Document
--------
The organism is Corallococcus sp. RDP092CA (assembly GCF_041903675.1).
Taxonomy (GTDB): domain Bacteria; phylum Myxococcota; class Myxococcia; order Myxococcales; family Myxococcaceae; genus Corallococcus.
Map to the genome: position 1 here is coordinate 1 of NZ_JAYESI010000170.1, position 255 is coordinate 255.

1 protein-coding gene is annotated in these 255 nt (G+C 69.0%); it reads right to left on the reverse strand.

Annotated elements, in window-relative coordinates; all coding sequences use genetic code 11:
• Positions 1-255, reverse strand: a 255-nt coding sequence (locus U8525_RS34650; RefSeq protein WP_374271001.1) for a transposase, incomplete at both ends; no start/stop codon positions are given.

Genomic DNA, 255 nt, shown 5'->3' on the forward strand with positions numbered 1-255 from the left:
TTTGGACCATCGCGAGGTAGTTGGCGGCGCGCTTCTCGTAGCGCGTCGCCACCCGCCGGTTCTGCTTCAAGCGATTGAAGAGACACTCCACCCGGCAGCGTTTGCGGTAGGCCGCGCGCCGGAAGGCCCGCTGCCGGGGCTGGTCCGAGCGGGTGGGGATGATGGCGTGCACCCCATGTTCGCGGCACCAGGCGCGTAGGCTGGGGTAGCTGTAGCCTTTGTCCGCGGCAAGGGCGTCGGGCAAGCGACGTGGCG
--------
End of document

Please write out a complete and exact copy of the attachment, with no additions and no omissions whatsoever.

The organism is Corallococcus sp. RDP092CA (assembly GCF_041903675.1).
Taxonomy (GTDB): domain Bacteria; phylum Myxococcota; class Myxococcia; order Myxococcales; family Myxococcaceae; genus Corallococcus.
Map to the genome: position 1 here is coordinate 1 of NZ_JAYESI010000170.1, position 255 is coordinate 255.

1 protein-coding gene is annotated in these 255 nt (G+C 69.0%); it reads right to left on the reverse strand.

Annotated elements, in window-relative coordinates; all coding sequences use genetic code 11:
• Positions 1-255, reverse strand: a 255-nt coding sequence (locus U8525_RS34650; RefSeq protein WP_374271001.1) for a transposase, incomplete at both ends; no start/stop codon positions are given.

Genomic DNA, 255 nt, shown 5'->3' on the forward strand with positions numbered 1-255 from the left:
TTTGGACCATCGCGAGGTAGTTGGCGGCGCGCTTCTCGTAGCGCGTCGCCACCCGCCGGTTCTGCTTCAAGCGATTGAAGAGACACTCCACCCGGCAGCGTTTGCGGTAGGCCGCGCGCCGGAAGGCCCGCTGCCGGGGCTGGTCCGAGCGGGTGGGGATGATGGCGTGCACCCCATGTTCGCGGCACCAGGCGCGTAGGCTGGGGTAGCTGTAGCCTTTGTCCGCGGCAAGGGCGTCGGGCAAGCGACGTGGCG